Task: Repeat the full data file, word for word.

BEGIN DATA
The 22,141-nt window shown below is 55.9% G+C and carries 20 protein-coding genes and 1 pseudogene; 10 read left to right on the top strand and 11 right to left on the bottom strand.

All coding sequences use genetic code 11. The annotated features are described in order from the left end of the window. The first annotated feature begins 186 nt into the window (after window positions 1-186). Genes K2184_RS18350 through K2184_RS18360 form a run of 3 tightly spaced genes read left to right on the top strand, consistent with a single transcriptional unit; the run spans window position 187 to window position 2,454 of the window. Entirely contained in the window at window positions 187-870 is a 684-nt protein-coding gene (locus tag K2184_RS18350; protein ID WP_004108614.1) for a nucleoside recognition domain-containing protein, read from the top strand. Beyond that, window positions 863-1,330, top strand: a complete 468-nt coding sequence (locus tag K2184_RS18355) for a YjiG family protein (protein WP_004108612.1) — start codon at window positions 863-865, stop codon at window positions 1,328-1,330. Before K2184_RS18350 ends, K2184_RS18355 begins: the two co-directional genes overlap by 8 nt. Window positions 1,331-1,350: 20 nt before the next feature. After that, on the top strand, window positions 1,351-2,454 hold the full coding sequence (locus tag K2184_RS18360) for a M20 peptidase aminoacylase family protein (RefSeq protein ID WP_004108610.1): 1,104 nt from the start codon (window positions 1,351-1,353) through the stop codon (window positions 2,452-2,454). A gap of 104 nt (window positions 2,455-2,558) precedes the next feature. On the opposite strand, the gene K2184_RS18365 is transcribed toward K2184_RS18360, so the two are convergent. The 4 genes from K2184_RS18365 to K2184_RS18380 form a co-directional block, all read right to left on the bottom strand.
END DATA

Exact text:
The 22,141-nt window shown below is 55.9% G+C and carries 20 protein-coding genes and 1 pseudogene; 10 read left to right on the top strand and 11 right to left on the bottom strand.

All coding sequences use genetic code 11. The annotated features are described in order from the left end of the window. The first annotated feature begins 186 nt into the window (after window positions 1-186). Genes K2184_RS18350 through K2184_RS18360 form a run of 3 tightly spaced genes read left to right on the top strand, consistent with a single transcriptional unit; the run spans window position 187 to window position 2,454 of the window. Entirely contained in the window at window positions 187-870 is a 684-nt protein-coding gene (locus tag K2184_RS18350; protein ID WP_004108614.1) for a nucleoside recognition domain-containing protein, read from the top strand. Beyond that, window positions 863-1,330, top strand: a complete 468-nt coding sequence (locus tag K2184_RS18355) for a YjiG family protein (protein WP_004108612.1) — start codon at window positions 863-865, stop codon at window positions 1,328-1,330. Before K2184_RS18350 ends, K2184_RS18355 begins: the two co-directional genes overlap by 8 nt. Window positions 1,331-1,350: 20 nt before the next feature. After that, on the top strand, window positions 1,351-2,454 hold the full coding sequence (locus tag K2184_RS18360) for a M20 peptidase aminoacylase family protein (RefSeq protein ID WP_004108610.1): 1,104 nt from the start codon (window positions 1,351-1,353) through the stop codon (window positions 2,452-2,454). A gap of 104 nt (window positions 2,455-2,558) precedes the next feature. On the opposite strand, the gene K2184_RS18365 is transcribed toward K2184_RS18360, so the two are convergent. The 4 genes from K2184_RS18365 to K2184_RS18380 form a co-directional block, all read right to left on the bottom strand.